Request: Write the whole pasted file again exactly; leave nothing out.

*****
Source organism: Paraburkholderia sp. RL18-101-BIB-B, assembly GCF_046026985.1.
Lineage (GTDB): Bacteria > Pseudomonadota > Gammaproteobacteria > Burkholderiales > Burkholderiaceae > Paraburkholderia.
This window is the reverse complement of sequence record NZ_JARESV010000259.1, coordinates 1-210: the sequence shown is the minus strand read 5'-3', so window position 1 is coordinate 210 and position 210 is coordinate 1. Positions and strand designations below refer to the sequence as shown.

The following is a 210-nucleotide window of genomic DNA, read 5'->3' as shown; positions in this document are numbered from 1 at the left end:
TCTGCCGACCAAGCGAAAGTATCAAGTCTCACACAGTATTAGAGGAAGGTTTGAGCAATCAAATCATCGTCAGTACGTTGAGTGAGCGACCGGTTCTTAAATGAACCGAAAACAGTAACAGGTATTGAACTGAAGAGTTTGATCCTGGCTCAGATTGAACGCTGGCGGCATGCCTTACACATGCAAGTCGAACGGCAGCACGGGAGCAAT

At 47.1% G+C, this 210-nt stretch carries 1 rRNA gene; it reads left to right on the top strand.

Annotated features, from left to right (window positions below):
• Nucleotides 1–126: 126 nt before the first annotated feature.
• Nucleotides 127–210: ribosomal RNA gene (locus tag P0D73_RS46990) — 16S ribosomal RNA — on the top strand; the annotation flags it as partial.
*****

Source organism: Paraburkholderia sp. RL18-101-BIB-B, assembly GCF_046026985.1.
Lineage (GTDB): Bacteria > Pseudomonadota > Gammaproteobacteria > Burkholderiales > Burkholderiaceae > Paraburkholderia.
This window is the reverse complement of sequence record NZ_JARESV010000259.1, coordinates 1-210: the sequence shown is the minus strand read 5'-3', so window position 1 is coordinate 210 and position 210 is coordinate 1. Positions and strand designations below refer to the sequence as shown.

The following is a 210-nucleotide window of genomic DNA, read 5'->3' as shown; positions in this document are numbered from 1 at the left end:
TCTGCCGACCAAGCGAAAGTATCAAGTCTCACACAGTATTAGAGGAAGGTTTGAGCAATCAAATCATCGTCAGTACGTTGAGTGAGCGACCGGTTCTTAAATGAACCGAAAACAGTAACAGGTATTGAACTGAAGAGTTTGATCCTGGCTCAGATTGAACGCTGGCGGCATGCCTTACACATGCAAGTCGAACGGCAGCACGGGAGCAAT

At 47.1% G+C, this 210-nt stretch carries 1 rRNA gene; it reads left to right on the top strand.

Annotated features, from left to right (window positions below):
• Nucleotides 1–126: 126 nt before the first annotated feature.
• Nucleotides 127–210: ribosomal RNA gene (locus tag P0D73_RS46990) — 16S ribosomal RNA — on the top strand; the annotation flags it as partial.